13 For an understanding of “post-Kantian absolute idealism” on these lines, see Friedman, Michael, “Exorcising the Philosophical Tradition: Comments on John McDowell's Mind and World ”, Philosophical Review 105 (1996): 427-67, especially at pp. 439–44CrossRefGoogle Scholar.

14 Hence the unhappy addition of “for me” at B138, cited above; and hence also his willingness to accept the Copernican image (Bxvi-xviii), which certainly suggests a priority of subjective over objective.

15 These remarks bear on Henry Allison's characterization of transcendental idealism as insisting on a distinction between “conditions of the possibility of knowledge of things” and “conditions of the possibility of the things themselves” ( Kant's Transcendental Idealism: An Interpretation and Defense [New Haven: Yale University Press, 1983], p. 13 Google Scholar). Transcendental realism rejects the distinction by seeing conditions of the possibility of knowledge as merely derivative from autonomous conditions of the possibility of things. Allison maintains that the only other way to reject the distinction is to embrace a subjectivistic phenomenalism — which one might describe, as in my text, as an abandonment of the independently real in favour of projections from subjectivity. That would be a symmetrical counterpart to transcendental realism, taking subjective conditions to be autonomous as such where transcendental realism takes objective conditions to be autonomous as such. What goes missing here is the Hegelian alternative, which is inspired by how Kant wants to think of the requirements of the understanding. Hegel rejects Allison's distinction on the ground that the relevant conditions are inseparably both conditions on thought and conditions on objects, not primarily either the one or the other.

16 For one thing, a proper treatment of Hegel's relation to Kant would need to take account of Fichte's intervening contribution. For another, something would need to be said about how what in Kant is the activity of the understanding becomes, in Hegel, the self-fulfilment of reason, in the face of Kant's sharp distinction between understanding and reason. For yet another, something would need to be said about how Hegel sees his idealism as related to Kant's practical philosophy, which I have not mentioned at all. (These are all no doubt connected.)

17 We need to arrive at the significance of apperception through the experience of mere consciousness, rather than just starting with it (like Kant and Fichte), because just starting with it leads only to the subjective idealism of §238. See Gadamer, Hans-Georg, “Hegel's Dialectic of Self-Consciousness”, in Hegel's Dialectic: Five Hermeneutical Studies, trans. Smith, P. Christopher (New Haven and London: Yale University Press, 1976), at pp. 54–5Google Scholar.

18 See, e.g., Pippin, , Hegel's Idealism p.143 Google Scholar: “Suddenly we are talking about desire, life, struggles to the death, masters and slaves.” Pippin tries to read the chapter's first two sections (the third is, as he remarks, easier to accommodate) so as to fit his overall conception of the Phenomenology's point, but his details (for instance, desire as emerging out of the idea of a lack that drives the pursuit of knowledge) strike me as far removed from what actually happens in the text.

19 Self-consciousness is the shape in which consciousness is now present, and for consciousness the essential thing about its object is that it is not — is other than — itself.

20 Cf, e.g., Pippin, Hegel's Idealism p. 149 Google Scholar. Pippin says that “this chapter […] does not begin a case for the primacy of practical reason” (p. 288, n. 11). I am not sure about this claim, when we come to the slave's emancipation through work. But Pippin is talking about the role of desire in the chapter, and I think he is right that that feature of it does not point us to practical reason. However, Pippin's denial is muted by his taking “desire überhaupt” too literally.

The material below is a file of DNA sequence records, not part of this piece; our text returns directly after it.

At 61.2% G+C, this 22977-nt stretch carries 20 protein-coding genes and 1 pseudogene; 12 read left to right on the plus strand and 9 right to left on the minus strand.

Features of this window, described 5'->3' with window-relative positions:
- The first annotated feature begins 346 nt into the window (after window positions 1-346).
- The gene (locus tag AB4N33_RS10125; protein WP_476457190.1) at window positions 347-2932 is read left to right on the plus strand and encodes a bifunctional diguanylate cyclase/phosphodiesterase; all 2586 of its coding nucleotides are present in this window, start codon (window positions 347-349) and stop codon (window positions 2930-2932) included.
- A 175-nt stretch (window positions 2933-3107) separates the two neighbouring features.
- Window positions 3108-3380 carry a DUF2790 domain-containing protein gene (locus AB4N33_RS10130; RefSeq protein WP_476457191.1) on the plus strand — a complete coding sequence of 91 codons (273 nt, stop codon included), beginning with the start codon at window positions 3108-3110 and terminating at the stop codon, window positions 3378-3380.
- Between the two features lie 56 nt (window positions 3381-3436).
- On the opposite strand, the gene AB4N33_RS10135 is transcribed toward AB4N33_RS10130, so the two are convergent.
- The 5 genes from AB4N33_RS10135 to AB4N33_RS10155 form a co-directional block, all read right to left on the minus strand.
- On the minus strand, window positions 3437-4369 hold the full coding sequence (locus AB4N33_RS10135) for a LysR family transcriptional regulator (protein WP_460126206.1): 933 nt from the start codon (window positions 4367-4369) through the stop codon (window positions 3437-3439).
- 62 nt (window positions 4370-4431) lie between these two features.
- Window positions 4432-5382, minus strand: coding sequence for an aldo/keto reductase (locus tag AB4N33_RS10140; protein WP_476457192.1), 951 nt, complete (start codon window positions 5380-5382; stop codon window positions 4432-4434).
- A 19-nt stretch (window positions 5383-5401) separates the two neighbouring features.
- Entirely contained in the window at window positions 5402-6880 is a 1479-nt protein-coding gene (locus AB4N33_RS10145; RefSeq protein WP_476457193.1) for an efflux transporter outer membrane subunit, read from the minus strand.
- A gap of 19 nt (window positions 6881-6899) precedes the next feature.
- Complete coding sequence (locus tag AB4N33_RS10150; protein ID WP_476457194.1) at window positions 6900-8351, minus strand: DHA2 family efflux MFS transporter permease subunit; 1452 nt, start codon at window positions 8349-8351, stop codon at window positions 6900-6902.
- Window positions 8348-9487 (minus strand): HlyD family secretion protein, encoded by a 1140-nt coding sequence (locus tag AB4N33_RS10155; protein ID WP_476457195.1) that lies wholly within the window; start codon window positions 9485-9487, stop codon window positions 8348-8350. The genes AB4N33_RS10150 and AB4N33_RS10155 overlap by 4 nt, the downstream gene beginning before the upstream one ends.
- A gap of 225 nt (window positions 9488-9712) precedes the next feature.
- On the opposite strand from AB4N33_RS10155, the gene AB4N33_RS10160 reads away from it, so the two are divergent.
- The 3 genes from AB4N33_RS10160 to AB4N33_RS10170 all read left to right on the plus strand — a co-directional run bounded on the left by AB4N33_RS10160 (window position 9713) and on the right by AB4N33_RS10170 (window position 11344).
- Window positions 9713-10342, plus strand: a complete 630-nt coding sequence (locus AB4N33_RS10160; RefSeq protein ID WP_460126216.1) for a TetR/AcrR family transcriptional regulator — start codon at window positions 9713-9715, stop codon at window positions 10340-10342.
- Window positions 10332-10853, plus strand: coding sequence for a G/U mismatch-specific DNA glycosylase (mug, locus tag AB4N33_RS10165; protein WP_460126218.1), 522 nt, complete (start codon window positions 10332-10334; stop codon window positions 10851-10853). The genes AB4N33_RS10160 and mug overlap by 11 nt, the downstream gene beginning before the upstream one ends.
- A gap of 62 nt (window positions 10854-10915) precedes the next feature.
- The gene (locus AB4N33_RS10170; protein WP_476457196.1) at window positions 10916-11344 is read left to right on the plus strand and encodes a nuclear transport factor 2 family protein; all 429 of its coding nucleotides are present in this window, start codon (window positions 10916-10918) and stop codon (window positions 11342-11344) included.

21 Fortunately, in this paper I do not have to try to explain how this happens.

22 “Achieves its satisfaction” rather than, more plainly, “finds its truth” because we are still working with the conception of self-consciousness as desire überhaupt, though in the experience of §175 it learned not to conceive itself as appropriating its object in anything like a literal sense. See §6 above.

23 No doubt the remark also works if taken straightforwardly, without that understood frame. I think this is quite common in the Phenomenology. What I am disputing is only that the straightforward reading captures what Hegel has argued for in his approach to the remark.

24 Self-consciousness starts this movement in its experience with “itself as pure I for object” (§173). Hegel announces there that in its subsequent experience “this abstract object will enrich itself and undergo the unfolding we have seen in life”. It is going to turn out to be what was there unfolded.

25 Compare what he says in the Preface about “grasping and expressing the true not [just] as substance, but no less as subject” (§17). Compare also §790, where he says (ironically), of Observing Reason's culminating identification of the soul with a thing, that “according to its concept it is the most richly spiritual”. The concept of spirit as it figures here is the concept of something that is equally object and subject.

26 It is part of the image that, for the consciousness whose experience we are considering, the other views it in the same way. But this symmetry need not carry over into what the image is an image for.

27 I have not seen this obvious point noted by commentators.

28 See Critique of Pure Reason, B157-9.

29 I have seen a few precedents for this proposal. Flay, Joseph C., Hegel's Quest for Certainty (Albany: SUNY Press), p. 86 Google Scholar, says that “master” and “slave” refer not to separate individuals but to different aspects of consciousness. Kelly, George Armstrong, in his “Notes on Hegel's ‘Lordship and Bondage’”, reprinted in Stewart, Jon, ed., The Phenomenology of Spirit Reader (Albany: SUNY Press, 1998), pp. 172–91Google Scholar, offers an intra-personal reading as a supplement to the more typical interpersonal readings. And Robert M. Wallace, in an unpublished book manuscript, says that “a self-consciousness […] can, in principle, be its own “other’”. But none of these authors has what seems to me to be the essential connection between the master/slave dialectic and the project of overcoming otherness.